It was Dhabar Amla!

      • Rohan

        Why do you get nervous while saying namaste?Is it because you think you are stereotyping indians or you think that the person will perceive you negatively?

        • Ambaa

          Good question. I guess because I avoid doing things that make me look like the stereotype of someone who just knows the very surface level about things and just thinks India is “So COOL and exotic, man!” Does that make sense? The white people I see saying “Namaste” sound obnoxious and pretentious to me and I don’t want to be that!

          And then add to that that I’m not sure how common it really is as a greeting in India, so tell me, is it really common to say Namaste or Namaskar?

          • Rohan

            Yea it can sound pretentious even if you genuinely know the culture and customs.Namaste or Namaskar is probably more common amongst older generations but just saying ‘Hi’ of Hello is more common these days

  • It isn’t a club; it’s a grocery store 🙂 They got stuff you need; go there, buy it. It’s not personal; it’s business… Do you feel the same apprehension going to an Indian restaurant?

    I do think it’s important to be aware when we are in spaces (physical, emotional, virtual) that are created with people of color in mind, that we are not necessarily the target audience and sometimes, yes, to question if we should be there at all and quietly exit if we should not be. One good example is the people who constantly @-reply PoC activists on Twitter with their thoughts and opinions when they are not necessary or asked for. Another in the US would be a sari shop; if you are there to buy clothing (not costume) for a function or time when it’s appropriate, that is quite different from going in asking for an ‘Indian princess dress’ to wear for Halloween or just for sightseeing in Jackson Heights or Devon Street for ‘ethnic street cred.’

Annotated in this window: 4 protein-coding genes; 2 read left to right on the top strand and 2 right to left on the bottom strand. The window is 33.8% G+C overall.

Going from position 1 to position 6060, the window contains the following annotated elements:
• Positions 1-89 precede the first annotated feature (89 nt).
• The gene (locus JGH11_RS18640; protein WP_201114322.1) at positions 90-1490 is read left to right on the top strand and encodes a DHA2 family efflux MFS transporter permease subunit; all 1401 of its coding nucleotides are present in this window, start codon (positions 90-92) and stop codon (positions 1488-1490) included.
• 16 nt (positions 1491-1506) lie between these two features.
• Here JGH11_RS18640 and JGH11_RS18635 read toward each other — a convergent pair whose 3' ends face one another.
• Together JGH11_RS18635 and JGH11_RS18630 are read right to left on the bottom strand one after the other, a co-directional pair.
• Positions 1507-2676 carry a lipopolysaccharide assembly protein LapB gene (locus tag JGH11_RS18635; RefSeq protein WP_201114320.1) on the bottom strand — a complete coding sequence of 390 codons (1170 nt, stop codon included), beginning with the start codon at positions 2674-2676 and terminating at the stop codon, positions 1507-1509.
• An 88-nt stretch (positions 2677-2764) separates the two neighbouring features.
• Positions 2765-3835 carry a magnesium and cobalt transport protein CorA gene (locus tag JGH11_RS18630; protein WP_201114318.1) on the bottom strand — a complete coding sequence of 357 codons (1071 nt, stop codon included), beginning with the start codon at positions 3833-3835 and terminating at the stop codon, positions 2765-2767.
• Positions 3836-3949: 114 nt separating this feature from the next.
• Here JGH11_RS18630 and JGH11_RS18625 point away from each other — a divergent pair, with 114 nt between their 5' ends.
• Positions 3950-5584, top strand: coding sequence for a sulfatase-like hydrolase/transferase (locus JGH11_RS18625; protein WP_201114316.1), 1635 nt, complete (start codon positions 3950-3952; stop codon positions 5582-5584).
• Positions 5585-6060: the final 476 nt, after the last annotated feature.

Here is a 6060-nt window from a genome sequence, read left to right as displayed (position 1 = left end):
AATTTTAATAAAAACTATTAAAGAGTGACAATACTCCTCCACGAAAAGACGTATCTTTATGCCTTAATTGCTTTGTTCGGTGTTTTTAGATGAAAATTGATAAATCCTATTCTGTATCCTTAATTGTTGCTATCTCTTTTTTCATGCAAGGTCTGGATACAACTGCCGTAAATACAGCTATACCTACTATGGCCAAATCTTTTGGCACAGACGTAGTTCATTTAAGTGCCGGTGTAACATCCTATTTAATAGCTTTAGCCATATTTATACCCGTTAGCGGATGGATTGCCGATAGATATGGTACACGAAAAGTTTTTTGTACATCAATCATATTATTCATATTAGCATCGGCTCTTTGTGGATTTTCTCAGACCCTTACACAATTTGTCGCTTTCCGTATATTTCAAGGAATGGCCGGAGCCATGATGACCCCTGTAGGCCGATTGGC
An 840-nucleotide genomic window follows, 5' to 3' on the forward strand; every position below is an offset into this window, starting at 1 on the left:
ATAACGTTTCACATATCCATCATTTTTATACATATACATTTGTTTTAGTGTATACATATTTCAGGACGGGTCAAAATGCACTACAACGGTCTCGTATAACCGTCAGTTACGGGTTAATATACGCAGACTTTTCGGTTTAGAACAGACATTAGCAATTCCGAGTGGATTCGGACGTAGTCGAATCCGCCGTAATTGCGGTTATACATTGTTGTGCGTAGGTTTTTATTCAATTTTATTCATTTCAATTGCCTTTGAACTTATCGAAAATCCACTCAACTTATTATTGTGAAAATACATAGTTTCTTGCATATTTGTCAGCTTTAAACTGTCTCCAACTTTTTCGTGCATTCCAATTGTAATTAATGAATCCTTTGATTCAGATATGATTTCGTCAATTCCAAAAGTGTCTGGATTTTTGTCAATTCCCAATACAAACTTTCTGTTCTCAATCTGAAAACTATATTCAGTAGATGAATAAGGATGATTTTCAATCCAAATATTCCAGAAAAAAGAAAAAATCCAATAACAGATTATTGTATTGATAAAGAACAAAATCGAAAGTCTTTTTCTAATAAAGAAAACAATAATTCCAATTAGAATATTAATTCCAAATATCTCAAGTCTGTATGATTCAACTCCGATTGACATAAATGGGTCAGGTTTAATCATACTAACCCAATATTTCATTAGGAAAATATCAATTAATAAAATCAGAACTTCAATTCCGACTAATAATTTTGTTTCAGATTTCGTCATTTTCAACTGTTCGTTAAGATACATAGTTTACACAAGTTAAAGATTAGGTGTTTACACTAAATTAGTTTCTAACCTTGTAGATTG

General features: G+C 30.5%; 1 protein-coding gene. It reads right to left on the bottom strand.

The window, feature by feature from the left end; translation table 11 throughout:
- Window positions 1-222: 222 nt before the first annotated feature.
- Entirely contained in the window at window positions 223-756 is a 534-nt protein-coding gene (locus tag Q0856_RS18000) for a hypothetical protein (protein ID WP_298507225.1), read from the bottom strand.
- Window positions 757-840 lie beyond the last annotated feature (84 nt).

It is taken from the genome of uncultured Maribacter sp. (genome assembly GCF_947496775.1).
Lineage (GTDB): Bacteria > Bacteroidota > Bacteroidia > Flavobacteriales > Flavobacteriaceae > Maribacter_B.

But a grocery store? To get a product you use daily? That came recommended to you by someone from India and you love it? I’m not sure that’s intruding on PoC space, unless of course you expect people to roll out the red carpet for you or give you extra/special/preferential treatment because you’re an outsider. Be respectful of the space, but be confident too – the whole feeling of ‘omg they are all looking at me’ that stems from white guilt is also not productive and can have the unintended effect of requiring people to treat you differently than they would treat their Indian customers, just to put you at ease (or get you to leave quicker!)